Why should you learn how to make holiday postcards? Businesses everywhere use the holiday season as an opportunity to get in touch with customers, preferred suppliers, and other people that matter to their company. Holiday cards are a simple way to help strengthen your relationships and remind others of your brand at a critical time of the year.
It’s unlikely you will find a store-bought card that will effectively communicate your company’s message and brand to your customers. You will definitely want to make your own holiday postcards if you plan to use them for your business. Here’s how to make holiday postcards that are effective and on-point.
1.) Decide how you want your holiday postcard sent.
Are you giving them out by hand, or are you sending them through the mail? If you plan to give your postcards out by hand, you’re pretty much free to use any size, stock, shape, and design you want. If you want to send them through the mail, you’ll need to figure out if you want to use an envelope or just the card. If you’re just sending the card without the envelope, you’ll need to learn USPS’s requirements for postcards to avoid unnecessary complications.
2.) Choose your theme.
You probably already have a specific holiday or event in mind. But at this stage, you can further expand or refine the ideas you plan to include in your holiday postcards. One important trick when deciding on the theme is to figure out if your audience will appreciate it. The theme can also determine some of the technical details of your postcards, such as the size and the orientation.
3.) Pick a size.
Choose the size that best fits how you plan to send your cards and the theme you’ve settled on. Most postcards are centered around photos and visual design, so larger sizes can offer more space to accommodate your creativity. However, you’ll also want to pick a size that will be economical to mail and fit envelopes you plan to use.
4.) Choose your image and typography.
Even compared to other print materials, postcards are a very visual medium. Most holiday postcards are just centered around one image. Make sure that whatever images you choose fits your theme while delivering the look and message you want to convey. Be sure to use either a vector image or high-quality files with at least a 300 DPI resolution, if you plan on printing your postcard.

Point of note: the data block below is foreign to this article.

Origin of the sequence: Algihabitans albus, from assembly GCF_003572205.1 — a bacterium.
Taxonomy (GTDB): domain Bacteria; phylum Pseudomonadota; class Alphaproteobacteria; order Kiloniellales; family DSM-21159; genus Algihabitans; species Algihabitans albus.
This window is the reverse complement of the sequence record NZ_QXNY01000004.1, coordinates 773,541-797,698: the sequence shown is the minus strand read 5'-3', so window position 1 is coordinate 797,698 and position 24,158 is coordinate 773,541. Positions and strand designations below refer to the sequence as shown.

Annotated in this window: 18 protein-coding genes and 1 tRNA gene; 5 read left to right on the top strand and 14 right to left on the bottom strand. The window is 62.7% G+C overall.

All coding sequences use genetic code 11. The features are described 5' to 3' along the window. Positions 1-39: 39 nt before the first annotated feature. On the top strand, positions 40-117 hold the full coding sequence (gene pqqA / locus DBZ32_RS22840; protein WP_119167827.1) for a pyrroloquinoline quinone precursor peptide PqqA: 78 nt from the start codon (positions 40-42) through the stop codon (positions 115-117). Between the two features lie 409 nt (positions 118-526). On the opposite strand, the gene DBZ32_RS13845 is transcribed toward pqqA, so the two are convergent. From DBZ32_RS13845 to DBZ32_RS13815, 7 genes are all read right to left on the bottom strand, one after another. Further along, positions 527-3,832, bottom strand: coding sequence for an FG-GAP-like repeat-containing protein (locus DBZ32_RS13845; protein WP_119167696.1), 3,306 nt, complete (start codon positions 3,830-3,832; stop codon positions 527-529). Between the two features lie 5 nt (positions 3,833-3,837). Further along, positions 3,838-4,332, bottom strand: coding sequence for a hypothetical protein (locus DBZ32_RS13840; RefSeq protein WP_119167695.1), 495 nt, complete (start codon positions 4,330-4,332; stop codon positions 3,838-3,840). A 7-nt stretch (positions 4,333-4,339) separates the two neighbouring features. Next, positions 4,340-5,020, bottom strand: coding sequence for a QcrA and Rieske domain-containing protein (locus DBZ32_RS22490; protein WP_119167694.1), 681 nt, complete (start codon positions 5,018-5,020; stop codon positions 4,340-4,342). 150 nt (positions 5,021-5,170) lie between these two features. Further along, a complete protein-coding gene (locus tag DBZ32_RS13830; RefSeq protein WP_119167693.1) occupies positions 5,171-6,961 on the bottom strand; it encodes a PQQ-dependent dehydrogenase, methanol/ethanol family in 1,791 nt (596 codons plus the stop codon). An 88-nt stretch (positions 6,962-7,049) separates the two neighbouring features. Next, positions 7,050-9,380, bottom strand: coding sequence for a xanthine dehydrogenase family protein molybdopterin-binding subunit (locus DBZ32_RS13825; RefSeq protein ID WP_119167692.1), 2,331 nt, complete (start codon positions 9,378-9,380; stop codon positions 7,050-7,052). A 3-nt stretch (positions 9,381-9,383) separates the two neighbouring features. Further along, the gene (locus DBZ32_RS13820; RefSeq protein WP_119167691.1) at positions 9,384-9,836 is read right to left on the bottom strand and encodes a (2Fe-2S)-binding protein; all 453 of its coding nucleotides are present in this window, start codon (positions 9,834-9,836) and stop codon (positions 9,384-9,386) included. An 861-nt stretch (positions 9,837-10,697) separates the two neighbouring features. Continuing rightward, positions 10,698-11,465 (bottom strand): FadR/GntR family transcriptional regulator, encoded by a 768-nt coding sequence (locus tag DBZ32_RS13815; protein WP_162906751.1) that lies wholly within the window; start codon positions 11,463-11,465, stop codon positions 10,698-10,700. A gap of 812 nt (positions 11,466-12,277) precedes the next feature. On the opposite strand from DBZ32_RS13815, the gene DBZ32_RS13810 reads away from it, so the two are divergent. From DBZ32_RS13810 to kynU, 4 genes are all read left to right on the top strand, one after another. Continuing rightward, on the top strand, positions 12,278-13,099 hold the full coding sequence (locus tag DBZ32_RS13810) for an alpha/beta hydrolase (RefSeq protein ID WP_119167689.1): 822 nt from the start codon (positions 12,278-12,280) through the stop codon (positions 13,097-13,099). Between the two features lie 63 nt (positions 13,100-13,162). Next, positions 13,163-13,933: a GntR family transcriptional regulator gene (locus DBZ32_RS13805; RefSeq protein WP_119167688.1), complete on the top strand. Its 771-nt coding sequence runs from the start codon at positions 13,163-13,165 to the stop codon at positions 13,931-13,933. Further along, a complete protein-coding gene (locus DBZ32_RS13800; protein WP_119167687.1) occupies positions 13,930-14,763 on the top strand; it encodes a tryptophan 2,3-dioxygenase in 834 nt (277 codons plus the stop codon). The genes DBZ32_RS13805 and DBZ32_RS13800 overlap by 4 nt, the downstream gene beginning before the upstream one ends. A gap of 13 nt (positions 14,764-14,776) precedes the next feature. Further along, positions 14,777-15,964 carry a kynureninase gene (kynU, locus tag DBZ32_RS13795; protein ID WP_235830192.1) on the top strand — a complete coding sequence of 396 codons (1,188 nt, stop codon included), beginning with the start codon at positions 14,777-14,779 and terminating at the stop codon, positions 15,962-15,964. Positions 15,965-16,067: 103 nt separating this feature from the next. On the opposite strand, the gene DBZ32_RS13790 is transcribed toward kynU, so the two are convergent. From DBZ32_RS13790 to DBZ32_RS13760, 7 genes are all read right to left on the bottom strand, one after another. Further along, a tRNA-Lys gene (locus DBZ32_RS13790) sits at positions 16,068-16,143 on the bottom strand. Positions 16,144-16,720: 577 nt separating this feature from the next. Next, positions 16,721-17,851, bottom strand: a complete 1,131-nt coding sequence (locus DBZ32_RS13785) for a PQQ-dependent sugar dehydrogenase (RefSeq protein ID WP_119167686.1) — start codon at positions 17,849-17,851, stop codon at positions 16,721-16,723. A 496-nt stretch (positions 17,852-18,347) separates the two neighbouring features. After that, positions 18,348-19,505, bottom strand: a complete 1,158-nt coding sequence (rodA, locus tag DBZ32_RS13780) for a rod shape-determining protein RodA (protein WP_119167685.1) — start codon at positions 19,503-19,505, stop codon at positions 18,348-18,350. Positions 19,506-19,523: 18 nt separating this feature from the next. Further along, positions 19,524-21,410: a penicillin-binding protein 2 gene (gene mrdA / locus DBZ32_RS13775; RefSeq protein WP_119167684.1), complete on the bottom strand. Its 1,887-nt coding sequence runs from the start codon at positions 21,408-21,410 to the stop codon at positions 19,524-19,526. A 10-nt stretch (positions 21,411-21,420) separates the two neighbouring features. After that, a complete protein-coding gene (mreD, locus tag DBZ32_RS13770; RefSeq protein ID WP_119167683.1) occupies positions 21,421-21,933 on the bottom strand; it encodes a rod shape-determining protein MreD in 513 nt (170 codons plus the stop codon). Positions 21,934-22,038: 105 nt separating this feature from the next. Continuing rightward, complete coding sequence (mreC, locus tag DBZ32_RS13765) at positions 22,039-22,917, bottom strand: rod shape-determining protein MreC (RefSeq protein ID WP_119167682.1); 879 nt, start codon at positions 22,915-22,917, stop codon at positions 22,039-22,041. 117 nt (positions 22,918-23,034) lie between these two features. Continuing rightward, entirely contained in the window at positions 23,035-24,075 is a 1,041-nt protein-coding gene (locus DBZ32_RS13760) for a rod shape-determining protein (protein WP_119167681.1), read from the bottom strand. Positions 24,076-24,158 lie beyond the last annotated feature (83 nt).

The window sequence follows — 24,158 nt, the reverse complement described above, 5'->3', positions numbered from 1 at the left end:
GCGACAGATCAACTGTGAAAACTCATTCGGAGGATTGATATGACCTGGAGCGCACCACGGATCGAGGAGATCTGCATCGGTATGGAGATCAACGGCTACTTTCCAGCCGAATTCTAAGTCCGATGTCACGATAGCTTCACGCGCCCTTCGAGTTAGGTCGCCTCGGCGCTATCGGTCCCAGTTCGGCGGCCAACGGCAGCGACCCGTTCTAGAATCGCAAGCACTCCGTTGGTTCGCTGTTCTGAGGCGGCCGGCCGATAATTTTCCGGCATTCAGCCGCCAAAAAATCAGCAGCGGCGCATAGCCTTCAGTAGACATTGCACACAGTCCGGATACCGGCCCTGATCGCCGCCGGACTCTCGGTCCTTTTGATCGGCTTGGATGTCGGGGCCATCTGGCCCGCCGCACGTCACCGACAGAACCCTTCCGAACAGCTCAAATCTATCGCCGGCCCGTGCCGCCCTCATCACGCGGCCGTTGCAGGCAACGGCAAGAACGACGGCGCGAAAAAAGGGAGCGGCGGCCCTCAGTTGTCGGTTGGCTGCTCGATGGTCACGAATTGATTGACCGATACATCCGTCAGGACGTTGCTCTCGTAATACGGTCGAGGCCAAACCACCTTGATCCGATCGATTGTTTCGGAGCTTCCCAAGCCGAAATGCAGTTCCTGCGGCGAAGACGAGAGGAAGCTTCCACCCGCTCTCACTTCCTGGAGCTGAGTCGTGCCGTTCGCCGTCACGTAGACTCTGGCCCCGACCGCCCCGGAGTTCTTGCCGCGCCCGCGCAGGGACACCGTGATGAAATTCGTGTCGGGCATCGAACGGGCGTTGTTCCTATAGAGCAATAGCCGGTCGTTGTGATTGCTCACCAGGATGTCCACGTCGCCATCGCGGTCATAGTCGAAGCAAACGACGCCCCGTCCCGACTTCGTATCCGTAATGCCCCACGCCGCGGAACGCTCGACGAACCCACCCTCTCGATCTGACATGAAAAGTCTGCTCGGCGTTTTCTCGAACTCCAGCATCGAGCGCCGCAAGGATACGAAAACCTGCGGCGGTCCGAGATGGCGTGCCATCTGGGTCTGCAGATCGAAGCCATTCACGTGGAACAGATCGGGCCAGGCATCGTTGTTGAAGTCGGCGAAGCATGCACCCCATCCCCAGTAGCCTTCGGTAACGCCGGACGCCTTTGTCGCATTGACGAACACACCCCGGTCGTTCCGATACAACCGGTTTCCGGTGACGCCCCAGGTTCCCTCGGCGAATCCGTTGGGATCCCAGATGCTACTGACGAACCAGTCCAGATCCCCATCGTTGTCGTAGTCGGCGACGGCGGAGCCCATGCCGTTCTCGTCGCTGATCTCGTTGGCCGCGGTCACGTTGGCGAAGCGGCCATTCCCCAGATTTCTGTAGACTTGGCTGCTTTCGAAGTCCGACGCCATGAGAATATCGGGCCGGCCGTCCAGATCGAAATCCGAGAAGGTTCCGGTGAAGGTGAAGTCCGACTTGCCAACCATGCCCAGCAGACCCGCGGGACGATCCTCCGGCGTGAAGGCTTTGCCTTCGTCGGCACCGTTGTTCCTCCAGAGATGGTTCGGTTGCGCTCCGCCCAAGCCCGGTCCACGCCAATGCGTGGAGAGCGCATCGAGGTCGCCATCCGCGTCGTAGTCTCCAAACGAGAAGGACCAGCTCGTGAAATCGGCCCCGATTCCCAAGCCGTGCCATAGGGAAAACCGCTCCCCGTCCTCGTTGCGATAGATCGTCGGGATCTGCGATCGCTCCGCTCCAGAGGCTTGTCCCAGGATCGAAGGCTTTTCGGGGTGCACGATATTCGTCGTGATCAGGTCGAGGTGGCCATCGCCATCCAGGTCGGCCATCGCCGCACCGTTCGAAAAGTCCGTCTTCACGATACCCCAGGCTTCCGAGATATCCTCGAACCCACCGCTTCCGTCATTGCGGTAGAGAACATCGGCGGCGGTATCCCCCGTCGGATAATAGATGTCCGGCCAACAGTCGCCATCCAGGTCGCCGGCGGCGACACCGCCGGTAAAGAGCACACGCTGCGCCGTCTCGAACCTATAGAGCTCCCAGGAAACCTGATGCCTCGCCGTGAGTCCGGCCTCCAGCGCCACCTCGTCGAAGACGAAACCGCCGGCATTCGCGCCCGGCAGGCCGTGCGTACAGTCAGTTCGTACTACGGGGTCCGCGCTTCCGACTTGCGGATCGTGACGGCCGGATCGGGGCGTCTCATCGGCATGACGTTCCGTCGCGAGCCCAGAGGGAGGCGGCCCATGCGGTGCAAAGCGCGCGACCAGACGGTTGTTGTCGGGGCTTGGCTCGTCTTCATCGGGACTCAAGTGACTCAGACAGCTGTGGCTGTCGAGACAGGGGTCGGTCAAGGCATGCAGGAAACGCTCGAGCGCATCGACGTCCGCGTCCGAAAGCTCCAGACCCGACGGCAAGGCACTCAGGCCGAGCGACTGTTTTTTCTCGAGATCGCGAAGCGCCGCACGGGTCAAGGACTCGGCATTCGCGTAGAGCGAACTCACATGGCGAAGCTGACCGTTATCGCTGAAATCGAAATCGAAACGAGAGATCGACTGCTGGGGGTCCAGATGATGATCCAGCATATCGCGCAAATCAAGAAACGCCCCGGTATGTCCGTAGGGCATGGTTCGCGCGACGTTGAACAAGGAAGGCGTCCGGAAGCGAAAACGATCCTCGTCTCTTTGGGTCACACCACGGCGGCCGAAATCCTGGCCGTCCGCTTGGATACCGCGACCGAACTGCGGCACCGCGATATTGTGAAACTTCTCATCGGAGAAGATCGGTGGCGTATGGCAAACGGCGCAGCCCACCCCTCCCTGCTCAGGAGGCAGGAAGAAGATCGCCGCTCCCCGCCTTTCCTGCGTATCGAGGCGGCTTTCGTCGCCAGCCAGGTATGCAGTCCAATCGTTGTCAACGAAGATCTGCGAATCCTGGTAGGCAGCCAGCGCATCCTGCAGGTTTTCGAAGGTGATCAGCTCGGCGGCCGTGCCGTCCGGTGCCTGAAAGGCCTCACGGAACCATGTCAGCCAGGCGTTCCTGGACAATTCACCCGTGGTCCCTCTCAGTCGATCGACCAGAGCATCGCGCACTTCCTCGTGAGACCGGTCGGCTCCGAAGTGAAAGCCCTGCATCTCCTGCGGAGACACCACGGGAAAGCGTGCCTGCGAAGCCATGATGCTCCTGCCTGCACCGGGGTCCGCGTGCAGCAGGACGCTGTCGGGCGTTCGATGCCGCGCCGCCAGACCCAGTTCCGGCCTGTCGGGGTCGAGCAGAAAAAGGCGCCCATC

At this stage, you should have a general idea of what typography you’d like. Typography is the second most important visual element of most holiday postcards, after all. One reason for a lot of bad holiday postcard designs is that the typography is often an afterthought and not a central part of the design process. You don’t have to know the exact font names, but you should be able to understand the mood and character you want your fonts to convey.
5.) Create postcard design mockups.
Start playing around with your ideas on your preferred graphic design app or program. Download a postcard template to help guide you with technical requirements such as bleeds, safe zones, and USPS indicia placement. Be sure to start your project in CMYK, or convert it from RGB to CMYK to avoid dramatic changes in color in the final print. If you have the time, create more than one holiday postcard design so you have a couple of choices. At this stage, you can play around with standard and folded designs, or consider adding UV or foil highlights (these look especially nice on images with tinsel and Christmas ornaments).
I also recommend you also make rough mockups with cardstock or other old postcards you might have lying around. Be sure to cut the cardstock or paper so it’s about the size you plan to use. postcards. Make a rough sketch of the design (doesn’t have to be too detailed) This will help you visualize how much “real space” you have to work with and help you avoid an overly cluttered design, compared to if you did all of your design on your computer. More importantly, it can help manage expectations when you send in your design for printing.
6.) Contact a professional printer.
For best results, it’s best to contact a professional printer. A professional postcard printing service will be able to give you better color accuracy, neater trims, and folds, as well as all the other resources you need to make your own holiday postcards. If you’re sending a significant number of postcards, having them printed professionally will not only result in better quality cards, but cards that are more economical per piece as well.
Did you find this guide on how to make holiday postcards helpful? Did we miss anything? Comment below.
Arthur Piccio is a feature writer and subject matter expert for theUPrinting Blog.